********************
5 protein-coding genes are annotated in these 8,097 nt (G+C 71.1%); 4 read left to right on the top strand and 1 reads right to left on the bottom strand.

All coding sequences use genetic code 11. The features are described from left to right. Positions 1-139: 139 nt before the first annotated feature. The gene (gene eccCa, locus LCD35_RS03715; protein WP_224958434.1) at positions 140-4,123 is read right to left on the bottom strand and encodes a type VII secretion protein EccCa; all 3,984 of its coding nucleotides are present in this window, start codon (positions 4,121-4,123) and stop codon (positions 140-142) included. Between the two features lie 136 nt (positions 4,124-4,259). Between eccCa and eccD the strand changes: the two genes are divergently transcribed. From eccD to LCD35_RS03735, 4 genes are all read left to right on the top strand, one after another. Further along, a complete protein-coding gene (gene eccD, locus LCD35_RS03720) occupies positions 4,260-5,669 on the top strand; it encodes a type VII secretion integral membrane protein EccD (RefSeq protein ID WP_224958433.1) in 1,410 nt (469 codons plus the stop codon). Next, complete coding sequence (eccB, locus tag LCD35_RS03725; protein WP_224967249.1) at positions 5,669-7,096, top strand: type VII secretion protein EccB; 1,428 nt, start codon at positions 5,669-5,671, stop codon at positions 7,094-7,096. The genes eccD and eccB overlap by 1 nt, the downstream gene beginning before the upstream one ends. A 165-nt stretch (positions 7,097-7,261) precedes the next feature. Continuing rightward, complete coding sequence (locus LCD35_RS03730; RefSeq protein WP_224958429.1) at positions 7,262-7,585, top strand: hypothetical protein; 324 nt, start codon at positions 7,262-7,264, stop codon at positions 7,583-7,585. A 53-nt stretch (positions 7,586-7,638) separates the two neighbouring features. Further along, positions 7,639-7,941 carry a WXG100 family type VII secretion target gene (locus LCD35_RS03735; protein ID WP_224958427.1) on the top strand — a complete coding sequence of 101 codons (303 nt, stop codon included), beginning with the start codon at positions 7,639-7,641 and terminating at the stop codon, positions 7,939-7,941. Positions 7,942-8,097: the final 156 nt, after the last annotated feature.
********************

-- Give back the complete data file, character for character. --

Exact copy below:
5 protein-coding genes are annotated in these 8,097 nt (G+C 71.1%); 4 read left to right on the top strand and 1 reads right to left on the bottom strand.

All coding sequences use genetic code 11. The features are described from left to right. Positions 1-139: 139 nt before the first annotated feature. The gene (gene eccCa, locus LCD35_RS03715; protein WP_224958434.1) at positions 140-4,123 is read right to left on the bottom strand and encodes a type VII secretion protein EccCa; all 3,984 of its coding nucleotides are present in this window, start codon (positions 4,121-4,123) and stop codon (positions 140-142) included. Between the two features lie 136 nt (positions 4,124-4,259). Between eccCa and eccD the strand changes: the two genes are divergently transcribed. From eccD to LCD35_RS03735, 4 genes are all read left to right on the top strand, one after another. Further along, a complete protein-coding gene (gene eccD, locus LCD35_RS03720) occupies positions 4,260-5,669 on the top strand; it encodes a type VII secretion integral membrane protein EccD (RefSeq protein ID WP_224958433.1) in 1,410 nt (469 codons plus the stop codon). Next, complete coding sequence (eccB, locus tag LCD35_RS03725; protein WP_224967249.1) at positions 5,669-7,096, top strand: type VII secretion protein EccB; 1,428 nt, start codon at positions 5,669-5,671, stop codon at positions 7,094-7,096. The genes eccD and eccB overlap by 1 nt, the downstream gene beginning before the upstream one ends. A 165-nt stretch (positions 7,097-7,261) precedes the next feature. Continuing rightward, complete coding sequence (locus LCD35_RS03730; RefSeq protein WP_224958429.1) at positions 7,262-7,585, top strand: hypothetical protein; 324 nt, start codon at positions 7,262-7,264, stop codon at positions 7,583-7,585. A 53-nt stretch (positions 7,586-7,638) separates the two neighbouring features. Further along, positions 7,639-7,941 carry a WXG100 family type VII secretion target gene (locus LCD35_RS03735; protein ID WP_224958427.1) on the top strand — a complete coding sequence of 101 codons (303 nt, stop codon included), beginning with the start codon at positions 7,639-7,641 and terminating at the stop codon, positions 7,939-7,941. Positions 7,942-8,097: the final 156 nt, after the last annotated feature.